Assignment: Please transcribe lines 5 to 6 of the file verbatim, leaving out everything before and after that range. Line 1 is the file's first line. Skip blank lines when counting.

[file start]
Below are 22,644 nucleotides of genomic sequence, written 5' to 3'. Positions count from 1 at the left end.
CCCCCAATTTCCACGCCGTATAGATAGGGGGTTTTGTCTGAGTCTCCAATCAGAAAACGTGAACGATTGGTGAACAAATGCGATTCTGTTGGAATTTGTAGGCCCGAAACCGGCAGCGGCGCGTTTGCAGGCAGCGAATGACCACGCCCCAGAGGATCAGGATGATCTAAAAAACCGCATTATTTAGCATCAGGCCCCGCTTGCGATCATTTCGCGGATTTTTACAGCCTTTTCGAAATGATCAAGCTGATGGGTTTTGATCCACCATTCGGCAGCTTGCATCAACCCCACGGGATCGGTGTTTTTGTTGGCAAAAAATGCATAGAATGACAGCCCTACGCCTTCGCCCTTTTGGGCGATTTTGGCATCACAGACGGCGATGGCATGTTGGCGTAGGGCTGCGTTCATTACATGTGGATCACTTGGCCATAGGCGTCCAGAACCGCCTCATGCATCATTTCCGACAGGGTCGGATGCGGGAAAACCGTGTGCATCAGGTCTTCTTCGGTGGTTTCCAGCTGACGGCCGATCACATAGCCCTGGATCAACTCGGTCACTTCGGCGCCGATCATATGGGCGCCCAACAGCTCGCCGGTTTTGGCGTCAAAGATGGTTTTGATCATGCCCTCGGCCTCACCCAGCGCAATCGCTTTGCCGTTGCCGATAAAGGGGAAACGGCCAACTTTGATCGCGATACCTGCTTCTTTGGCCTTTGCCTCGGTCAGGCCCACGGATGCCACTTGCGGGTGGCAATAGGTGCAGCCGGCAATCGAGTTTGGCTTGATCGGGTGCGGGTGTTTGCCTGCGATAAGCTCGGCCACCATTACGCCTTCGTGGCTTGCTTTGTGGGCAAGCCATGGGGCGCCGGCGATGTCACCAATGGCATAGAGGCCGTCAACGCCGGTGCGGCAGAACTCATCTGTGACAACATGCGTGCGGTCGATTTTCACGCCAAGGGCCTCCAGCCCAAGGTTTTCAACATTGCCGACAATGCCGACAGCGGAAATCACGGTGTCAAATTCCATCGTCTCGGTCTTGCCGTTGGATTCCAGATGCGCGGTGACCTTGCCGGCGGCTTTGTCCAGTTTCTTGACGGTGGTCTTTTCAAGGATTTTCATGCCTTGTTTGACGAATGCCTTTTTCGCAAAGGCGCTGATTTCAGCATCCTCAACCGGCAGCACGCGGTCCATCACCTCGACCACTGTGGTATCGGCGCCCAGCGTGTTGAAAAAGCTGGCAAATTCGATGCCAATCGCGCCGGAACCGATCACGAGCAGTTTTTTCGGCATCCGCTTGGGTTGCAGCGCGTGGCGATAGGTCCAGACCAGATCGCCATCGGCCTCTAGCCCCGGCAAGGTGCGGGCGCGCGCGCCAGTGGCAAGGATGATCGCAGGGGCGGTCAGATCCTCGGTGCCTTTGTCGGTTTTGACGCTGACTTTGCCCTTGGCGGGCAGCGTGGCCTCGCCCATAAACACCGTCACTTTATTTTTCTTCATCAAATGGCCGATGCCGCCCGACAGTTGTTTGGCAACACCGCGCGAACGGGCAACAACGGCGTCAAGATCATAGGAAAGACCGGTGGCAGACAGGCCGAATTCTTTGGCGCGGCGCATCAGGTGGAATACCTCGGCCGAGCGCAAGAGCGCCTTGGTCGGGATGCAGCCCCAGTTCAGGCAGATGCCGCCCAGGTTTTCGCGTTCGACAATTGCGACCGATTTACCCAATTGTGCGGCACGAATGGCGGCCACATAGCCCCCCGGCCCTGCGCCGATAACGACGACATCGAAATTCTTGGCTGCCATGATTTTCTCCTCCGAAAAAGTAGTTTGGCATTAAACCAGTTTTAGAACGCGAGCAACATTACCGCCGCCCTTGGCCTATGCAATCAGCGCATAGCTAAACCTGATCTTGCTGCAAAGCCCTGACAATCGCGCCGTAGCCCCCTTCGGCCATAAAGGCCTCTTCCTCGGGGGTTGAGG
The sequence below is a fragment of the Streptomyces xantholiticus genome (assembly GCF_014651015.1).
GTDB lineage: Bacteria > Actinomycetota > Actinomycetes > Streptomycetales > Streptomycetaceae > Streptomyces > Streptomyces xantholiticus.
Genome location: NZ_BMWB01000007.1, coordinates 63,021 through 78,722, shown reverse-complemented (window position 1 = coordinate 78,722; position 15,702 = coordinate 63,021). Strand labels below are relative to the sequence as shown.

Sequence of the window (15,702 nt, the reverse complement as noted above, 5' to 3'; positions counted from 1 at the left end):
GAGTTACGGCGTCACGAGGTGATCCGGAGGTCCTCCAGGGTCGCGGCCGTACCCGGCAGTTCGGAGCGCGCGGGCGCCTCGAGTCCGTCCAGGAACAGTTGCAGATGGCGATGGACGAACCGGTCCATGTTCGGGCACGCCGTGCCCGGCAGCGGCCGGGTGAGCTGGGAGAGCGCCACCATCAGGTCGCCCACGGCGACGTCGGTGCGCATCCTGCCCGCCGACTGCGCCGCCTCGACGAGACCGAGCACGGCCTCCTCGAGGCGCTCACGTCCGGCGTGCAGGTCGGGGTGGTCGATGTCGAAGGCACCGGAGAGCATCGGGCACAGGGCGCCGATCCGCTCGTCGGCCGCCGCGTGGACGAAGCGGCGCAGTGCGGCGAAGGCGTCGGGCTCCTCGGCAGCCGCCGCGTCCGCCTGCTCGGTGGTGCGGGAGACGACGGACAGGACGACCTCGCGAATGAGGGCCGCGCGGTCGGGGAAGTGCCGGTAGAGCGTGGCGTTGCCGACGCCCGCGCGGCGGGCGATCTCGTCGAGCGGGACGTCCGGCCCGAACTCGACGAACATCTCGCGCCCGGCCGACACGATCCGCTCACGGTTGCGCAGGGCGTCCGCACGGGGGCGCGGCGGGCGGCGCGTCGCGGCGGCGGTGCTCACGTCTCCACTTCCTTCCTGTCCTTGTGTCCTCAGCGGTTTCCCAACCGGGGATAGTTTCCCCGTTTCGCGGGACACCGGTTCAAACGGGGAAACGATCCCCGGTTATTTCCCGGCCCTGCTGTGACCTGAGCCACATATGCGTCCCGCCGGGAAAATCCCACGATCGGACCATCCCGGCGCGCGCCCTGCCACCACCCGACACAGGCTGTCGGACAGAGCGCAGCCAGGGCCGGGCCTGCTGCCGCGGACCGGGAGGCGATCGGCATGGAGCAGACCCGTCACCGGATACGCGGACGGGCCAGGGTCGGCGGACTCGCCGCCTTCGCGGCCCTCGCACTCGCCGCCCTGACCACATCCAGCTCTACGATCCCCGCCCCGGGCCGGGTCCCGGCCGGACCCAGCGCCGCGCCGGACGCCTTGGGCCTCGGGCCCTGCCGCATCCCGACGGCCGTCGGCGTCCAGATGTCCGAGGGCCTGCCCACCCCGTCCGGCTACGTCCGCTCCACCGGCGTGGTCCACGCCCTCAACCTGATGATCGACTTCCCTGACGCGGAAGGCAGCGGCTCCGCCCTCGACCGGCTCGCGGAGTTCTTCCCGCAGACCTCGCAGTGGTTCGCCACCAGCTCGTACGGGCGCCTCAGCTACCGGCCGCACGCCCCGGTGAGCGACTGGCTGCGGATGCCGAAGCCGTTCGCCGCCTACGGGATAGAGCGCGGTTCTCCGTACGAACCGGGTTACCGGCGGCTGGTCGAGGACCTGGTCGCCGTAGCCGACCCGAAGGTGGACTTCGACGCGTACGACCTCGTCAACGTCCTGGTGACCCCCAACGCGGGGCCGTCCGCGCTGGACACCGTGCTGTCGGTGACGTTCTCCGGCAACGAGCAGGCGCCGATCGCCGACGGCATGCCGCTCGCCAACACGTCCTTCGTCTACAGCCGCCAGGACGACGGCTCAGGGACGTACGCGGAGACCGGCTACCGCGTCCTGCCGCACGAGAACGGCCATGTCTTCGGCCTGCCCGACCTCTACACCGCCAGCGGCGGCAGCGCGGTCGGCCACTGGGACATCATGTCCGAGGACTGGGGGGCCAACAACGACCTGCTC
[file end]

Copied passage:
Genome location: NZ_BMWB01000007.1, coordinates 63,021 through 78,722, shown reverse-complemented (window position 1 = coordinate 78,722; position 15,702 = coordinate 63,021). Strand labels below are relative to the sequence as shown.

Sequence of the window (15,702 nt, the reverse complement as noted above, 5' to 3'; positions counted from 1 at the left end):